A mother and son’s journey through dementia


Tony Luciani | TEDxCambridge | May 2018

I practiced my newfound camera skills with Mom as portrait model. Through all of this, she talked, and I listened. She’d tell me about her early childhood and how she was feeling now. We had each other’s attention. Mom was losing her short-term memory, but was better recalling her younger years. I’d ask, and she would tell me stories. I listened, and I was her audience. I got ideas. I wrote them down, and I sketched them out. I showed her what to do by acting out the scenarios myself. We would then stage them. So she posed, and I learned more about photography. Mom loved the process, the acting. She felt worthy again, she felt wanted and needed. And she certainly wasn’t camera-shy. 

 “Why is my head so full of things to say, but before they reach my mouth, I forget what they are?”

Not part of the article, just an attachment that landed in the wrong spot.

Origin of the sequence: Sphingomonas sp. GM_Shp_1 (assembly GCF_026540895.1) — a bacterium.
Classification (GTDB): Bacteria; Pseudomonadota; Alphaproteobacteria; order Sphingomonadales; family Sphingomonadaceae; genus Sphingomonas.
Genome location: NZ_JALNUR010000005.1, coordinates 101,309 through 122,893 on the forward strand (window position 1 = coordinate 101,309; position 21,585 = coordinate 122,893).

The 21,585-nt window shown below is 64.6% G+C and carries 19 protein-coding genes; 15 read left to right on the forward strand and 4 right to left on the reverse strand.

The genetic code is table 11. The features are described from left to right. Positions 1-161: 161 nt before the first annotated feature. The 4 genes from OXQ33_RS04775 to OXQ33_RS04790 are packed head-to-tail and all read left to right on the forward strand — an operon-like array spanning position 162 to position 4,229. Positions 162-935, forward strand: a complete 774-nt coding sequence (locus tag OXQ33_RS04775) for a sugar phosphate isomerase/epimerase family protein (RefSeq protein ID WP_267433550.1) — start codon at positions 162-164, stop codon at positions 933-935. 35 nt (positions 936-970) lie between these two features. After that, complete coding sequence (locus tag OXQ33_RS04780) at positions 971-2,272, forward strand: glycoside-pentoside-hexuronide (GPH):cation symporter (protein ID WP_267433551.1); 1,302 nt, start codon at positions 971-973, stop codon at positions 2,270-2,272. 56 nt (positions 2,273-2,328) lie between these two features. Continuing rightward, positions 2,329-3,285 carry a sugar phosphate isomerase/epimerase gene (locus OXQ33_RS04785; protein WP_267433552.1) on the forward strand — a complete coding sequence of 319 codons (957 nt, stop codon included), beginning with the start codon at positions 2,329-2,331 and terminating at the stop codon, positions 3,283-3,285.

For me, it’s about being present and really listening. Dependents want to feel a part of something, anything. It doesn’t need to be something exceptionally profound that’s shared — it could be as simple as walks together. Give them a voice of interaction, participation, and a feeling of belonging. Make the time meaningful. Life, it’s about wanting to live and not waiting to die. 

In the video, Tony says that what him and his mother needed was something they could do together. An activity that she enjoyed doing with him. When they found photography, that was their way of relating and communicating. I think this speaks to the importance of having meaning in your life, from hobbies or relationships or building skills. In addition, I think this also helps illustrate how healthy creative endeavors are in older age.

Source: https://www.ted.com/talks/tony_luciani_a_mother_and_son_s_photographic_journey_through_dementia


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